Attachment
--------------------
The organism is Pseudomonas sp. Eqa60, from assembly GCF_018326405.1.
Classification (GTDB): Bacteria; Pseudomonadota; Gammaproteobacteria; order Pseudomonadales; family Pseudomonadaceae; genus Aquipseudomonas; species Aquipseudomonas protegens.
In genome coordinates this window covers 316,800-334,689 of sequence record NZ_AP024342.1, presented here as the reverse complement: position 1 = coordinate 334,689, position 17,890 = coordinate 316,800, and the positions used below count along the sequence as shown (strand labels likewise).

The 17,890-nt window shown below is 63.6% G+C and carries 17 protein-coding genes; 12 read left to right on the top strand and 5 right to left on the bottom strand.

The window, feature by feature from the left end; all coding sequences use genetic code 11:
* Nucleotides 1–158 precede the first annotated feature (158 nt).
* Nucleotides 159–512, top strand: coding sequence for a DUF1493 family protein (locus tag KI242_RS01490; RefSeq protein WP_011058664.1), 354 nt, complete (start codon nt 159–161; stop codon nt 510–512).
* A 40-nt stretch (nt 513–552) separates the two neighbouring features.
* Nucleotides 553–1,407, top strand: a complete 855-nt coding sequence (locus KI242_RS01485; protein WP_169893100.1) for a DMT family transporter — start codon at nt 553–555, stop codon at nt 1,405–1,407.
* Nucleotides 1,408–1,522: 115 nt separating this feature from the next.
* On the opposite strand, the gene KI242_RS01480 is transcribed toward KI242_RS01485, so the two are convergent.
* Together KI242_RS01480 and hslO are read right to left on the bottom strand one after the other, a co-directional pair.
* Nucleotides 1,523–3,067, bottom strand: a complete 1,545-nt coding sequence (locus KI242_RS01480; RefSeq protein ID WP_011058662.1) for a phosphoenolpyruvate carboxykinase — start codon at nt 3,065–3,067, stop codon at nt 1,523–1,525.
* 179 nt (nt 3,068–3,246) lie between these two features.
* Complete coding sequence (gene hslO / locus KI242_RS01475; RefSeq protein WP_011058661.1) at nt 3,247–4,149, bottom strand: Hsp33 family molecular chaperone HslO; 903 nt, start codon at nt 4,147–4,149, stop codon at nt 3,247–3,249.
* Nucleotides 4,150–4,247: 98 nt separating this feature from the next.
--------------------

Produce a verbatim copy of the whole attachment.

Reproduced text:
The organism is Pseudomonas sp. Eqa60, from assembly GCF_018326405.1.
Classification (GTDB): Bacteria; Pseudomonadota; Gammaproteobacteria; order Pseudomonadales; family Pseudomonadaceae; genus Aquipseudomonas; species Aquipseudomonas protegens.
In genome coordinates this window covers 316,800-334,689 of sequence record NZ_AP024342.1, presented here as the reverse complement: position 1 = coordinate 334,689, position 17,890 = coordinate 316,800, and the positions used below count along the sequence as shown (strand labels likewise).

The 17,890-nt window shown below is 63.6% G+C and carries 17 protein-coding genes; 12 read left to right on the top strand and 5 right to left on the bottom strand.

The window, feature by feature from the left end; all coding sequences use genetic code 11:
* Nucleotides 1–158 precede the first annotated feature (158 nt).
* Nucleotides 159–512, top strand: coding sequence for a DUF1493 family protein (locus tag KI242_RS01490; RefSeq protein WP_011058664.1), 354 nt, complete (start codon nt 159–161; stop codon nt 510–512).
* A 40-nt stretch (nt 513–552) separates the two neighbouring features.
* Nucleotides 553–1,407, top strand: a complete 855-nt coding sequence (locus KI242_RS01485; protein WP_169893100.1) for a DMT family transporter — start codon at nt 553–555, stop codon at nt 1,405–1,407.
* Nucleotides 1,408–1,522: 115 nt separating this feature from the next.
* On the opposite strand, the gene KI242_RS01480 is transcribed toward KI242_RS01485, so the two are convergent.
* Together KI242_RS01480 and hslO are read right to left on the bottom strand one after the other, a co-directional pair.
* Nucleotides 1,523–3,067, bottom strand: a complete 1,545-nt coding sequence (locus KI242_RS01480; RefSeq protein ID WP_011058662.1) for a phosphoenolpyruvate carboxykinase — start codon at nt 3,065–3,067, stop codon at nt 1,523–1,525.
* 179 nt (nt 3,068–3,246) lie between these two features.
* Complete coding sequence (gene hslO / locus KI242_RS01475; RefSeq protein WP_011058661.1) at nt 3,247–4,149, bottom strand: Hsp33 family molecular chaperone HslO; 903 nt, start codon at nt 4,147–4,149, stop codon at nt 3,247–3,249.
* Nucleotides 4,150–4,247: 98 nt separating this feature from the next.